The right to speak freely in a public place has been pissed upon since the introduction of "Free Speech Zones", which are often located far from the very people and/or places that are the target of protest.  It is now a federal felony offense to protest against anyone under the protection of the US Secret Service, provided the object of that protection does not want you protesting.

A few years ago, a CIA-organized drone strike assassinated a US citizen on foreign soil.  He was not engaged in actual combat, but was deemed to be an "imminent threat" to the US and "materially supportive" of Al Qaeda, because he produced DVDs that were critical of the US foreign policy in the Middle East and distributed throughout the Arab world.  His 16 year old son, also a US citizen, was murdered in a separate drone strike shortly after.  To date, there has been no open presentation of evidence that would warrant such extrajudicial killings.  Robert Gibbs, a senior Obama campaign official, is on record as stating that the 16 year old boy "should have had more responsible parents".

We reached a turning point yesterday, however.  John Owen Brennan, a career intelligence officer, was set to be appointed as director of the CIA by President Obama.  While acting as deputy director for the Department of Homeland Security, Brennan was the person who reorganized the US drone program and devised the so-called "kill lists" of non-combatants outside of war zones, which is in direct conflict with countless international laws and even our own domestic law prohibiting political assassinations, and centralized its implementation within the Obama administration's executive branch. 

These crimes were made legal by re-writing the definitions of "combatant" and "combat zone" so vaguely that anyone in any location at any time could be considered an "imminent threat" to the national security of the United States.

Beginning at roughly 10:47am Texas time on Wednesday, the 6th of March 2013, Senator Rand Paul of Kentucky began a filibuster to block the confirmation of John Brennan as new director of the United States Central Intelligence Agency, and did so for one specific reason:

Neither Brennan, nor AttyGen Eric Holder, nor anyone else within the Obama administration, would provide a definite answer as to whether or not it would be constitutionally permissible to assassinate an American citizen on US soil without that person being tried and convicted of a capital offense in a court of law, if that person was not an immediate threat to the life of another individual.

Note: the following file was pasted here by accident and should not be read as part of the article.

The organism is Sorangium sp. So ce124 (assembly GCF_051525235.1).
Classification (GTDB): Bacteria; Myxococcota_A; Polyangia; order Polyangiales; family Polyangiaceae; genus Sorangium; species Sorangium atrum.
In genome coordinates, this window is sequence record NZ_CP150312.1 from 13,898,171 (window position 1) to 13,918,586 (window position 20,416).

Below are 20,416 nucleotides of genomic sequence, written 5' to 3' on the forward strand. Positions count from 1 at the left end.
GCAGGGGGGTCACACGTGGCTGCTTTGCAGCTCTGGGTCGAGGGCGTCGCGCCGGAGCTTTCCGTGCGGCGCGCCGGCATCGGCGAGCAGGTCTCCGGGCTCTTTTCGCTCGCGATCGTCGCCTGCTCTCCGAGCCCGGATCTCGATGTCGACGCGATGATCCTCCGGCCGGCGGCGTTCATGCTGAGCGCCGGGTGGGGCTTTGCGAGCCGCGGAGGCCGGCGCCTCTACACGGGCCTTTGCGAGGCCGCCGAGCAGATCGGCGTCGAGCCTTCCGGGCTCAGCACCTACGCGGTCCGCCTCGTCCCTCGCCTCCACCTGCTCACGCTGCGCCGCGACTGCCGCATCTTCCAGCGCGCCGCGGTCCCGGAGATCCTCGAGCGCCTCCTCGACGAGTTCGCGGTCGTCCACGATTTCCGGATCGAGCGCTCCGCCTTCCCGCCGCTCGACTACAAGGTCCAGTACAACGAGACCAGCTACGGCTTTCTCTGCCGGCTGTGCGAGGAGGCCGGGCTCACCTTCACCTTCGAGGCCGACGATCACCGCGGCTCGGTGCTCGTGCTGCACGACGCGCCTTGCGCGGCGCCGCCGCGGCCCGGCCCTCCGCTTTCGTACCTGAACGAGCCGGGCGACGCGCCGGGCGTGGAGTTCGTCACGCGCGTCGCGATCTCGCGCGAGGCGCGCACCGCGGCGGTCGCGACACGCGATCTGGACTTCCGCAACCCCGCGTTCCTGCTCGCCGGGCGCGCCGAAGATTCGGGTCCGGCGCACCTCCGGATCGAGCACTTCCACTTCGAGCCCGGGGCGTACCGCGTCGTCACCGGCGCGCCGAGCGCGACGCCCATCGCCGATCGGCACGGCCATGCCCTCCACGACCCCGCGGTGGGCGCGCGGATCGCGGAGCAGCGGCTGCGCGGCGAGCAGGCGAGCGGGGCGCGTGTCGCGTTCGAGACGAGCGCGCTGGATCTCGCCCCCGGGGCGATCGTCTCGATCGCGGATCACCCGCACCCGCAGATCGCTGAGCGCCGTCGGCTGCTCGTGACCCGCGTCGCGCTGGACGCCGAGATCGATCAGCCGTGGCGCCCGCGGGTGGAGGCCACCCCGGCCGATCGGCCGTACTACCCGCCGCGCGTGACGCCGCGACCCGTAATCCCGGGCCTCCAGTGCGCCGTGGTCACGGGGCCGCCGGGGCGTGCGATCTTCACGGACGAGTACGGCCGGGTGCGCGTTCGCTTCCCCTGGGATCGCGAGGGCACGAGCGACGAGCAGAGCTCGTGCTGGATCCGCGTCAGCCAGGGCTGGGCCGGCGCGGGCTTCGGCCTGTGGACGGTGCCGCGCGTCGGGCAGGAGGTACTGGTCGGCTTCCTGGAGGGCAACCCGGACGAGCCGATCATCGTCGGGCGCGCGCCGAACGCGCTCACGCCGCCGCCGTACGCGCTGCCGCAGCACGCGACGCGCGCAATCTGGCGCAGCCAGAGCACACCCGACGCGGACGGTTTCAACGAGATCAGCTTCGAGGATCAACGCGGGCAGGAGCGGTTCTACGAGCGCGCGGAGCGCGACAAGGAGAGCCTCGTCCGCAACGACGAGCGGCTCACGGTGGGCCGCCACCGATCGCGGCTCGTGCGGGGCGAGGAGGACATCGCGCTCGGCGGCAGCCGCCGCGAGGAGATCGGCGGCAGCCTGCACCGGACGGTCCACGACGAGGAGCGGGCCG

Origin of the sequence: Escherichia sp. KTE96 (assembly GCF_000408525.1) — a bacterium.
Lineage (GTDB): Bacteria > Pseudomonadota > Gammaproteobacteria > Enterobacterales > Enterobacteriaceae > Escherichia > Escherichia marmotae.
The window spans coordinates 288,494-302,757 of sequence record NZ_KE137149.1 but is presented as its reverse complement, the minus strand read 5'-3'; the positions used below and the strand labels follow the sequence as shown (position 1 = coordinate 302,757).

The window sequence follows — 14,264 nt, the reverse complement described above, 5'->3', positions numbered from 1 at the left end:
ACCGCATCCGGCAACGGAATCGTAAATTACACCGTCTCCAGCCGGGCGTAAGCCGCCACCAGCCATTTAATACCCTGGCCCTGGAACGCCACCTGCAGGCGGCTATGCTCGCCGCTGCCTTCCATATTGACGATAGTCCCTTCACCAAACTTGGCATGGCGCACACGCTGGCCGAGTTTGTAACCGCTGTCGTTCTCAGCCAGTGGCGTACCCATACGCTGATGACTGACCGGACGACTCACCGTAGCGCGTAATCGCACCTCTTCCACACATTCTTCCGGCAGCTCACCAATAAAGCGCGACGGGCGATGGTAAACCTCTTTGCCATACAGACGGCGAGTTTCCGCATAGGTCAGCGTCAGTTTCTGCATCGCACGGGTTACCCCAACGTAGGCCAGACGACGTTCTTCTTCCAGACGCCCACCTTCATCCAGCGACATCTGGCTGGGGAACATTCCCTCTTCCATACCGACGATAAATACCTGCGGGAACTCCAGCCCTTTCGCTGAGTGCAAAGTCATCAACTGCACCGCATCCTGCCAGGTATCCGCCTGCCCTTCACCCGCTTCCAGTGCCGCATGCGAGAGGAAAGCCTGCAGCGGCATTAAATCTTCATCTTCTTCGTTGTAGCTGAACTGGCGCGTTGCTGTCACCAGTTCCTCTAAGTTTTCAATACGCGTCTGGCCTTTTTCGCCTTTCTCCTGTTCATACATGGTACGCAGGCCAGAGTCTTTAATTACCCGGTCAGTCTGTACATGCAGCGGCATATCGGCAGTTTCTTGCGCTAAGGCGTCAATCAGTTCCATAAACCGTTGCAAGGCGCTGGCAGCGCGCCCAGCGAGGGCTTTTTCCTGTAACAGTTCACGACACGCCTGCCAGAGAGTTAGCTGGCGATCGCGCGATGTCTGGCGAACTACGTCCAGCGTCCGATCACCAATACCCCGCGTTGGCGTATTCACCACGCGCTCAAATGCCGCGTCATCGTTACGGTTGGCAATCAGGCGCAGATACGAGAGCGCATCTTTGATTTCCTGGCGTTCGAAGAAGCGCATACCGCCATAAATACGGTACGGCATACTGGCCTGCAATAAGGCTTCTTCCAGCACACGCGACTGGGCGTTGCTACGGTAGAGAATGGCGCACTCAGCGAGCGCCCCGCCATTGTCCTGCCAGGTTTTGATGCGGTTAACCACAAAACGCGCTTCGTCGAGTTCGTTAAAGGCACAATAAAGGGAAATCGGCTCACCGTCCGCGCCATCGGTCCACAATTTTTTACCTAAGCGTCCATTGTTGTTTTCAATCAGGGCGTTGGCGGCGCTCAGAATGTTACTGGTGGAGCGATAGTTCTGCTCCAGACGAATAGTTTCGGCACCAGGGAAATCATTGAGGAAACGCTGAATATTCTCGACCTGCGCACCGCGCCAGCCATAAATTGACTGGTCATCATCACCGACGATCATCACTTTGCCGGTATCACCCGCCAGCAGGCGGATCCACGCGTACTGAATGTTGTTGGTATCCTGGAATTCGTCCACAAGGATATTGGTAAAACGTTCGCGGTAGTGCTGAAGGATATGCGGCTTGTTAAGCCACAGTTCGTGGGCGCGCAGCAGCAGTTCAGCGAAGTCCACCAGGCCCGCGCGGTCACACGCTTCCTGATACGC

I'm pretty sure this nation's over and done with...but it won't likely matter to people like me, we gotta get some sleep at some point.

Friday, March 1, 2013

In the name of "Officer Safety"

A 70 year old man died this morning.  John Schaefer, an instructor at the Austin Rifle Club, called the Austin Police Department to report that he had been attacked in his back yard by a dog that did not belong to him.

Police arrived at the scene, and saw that Schaefer had a weapon on his person.  The officer demanded that Schaefer relinquish the weapon, and Schaefer refused.  The officer lunged at the weapon, attempting to disarm Schaefer.  Schaefer drew his weapon, and the Austin PD officer did the same. 

John Schaefer was well within the law by keeping a handgun holstered in his waistband when the officers arrived.  He was on his own private property.  The officers were there because Mr. Schaefer called them to report a stray dog that had attacked him. 

In the State of Texas, a private citizen has the right to possess and carry upon his person a loaded firearm when on his own private property, so long as he is not "brandishing" said firearm.  Merely keeping it within his waistband does no such thing. 

As such, the police officer(s) involved have no legal right to demand that he disarm himself, as he was not suspected of having committed a crime.  Lest we forget, this incident happened upon Mr. Schaefer's property. 

Often, we hear of officers disarming law-abiding citizens who happen to be armed, for reasons of "officer safety".  Thing is, if a citizen CHOOSES to disarm himself, that's his business.  If not, tough shit on the part of the officer.  A police officer DOES NOT have the right to forcibly disarm a citizen that is not suspected of a crime, period.

Mr. John Schaefer was murdered this morning by Austin Police Department Officer Jonathan Whitted for refusing to relinquish his lawfully-owned and lawfully-carried firearm upon his own property, and this fact has been admitted to by Austin Police Chief Art Acevedo.

Read more in the Austin-American Statesman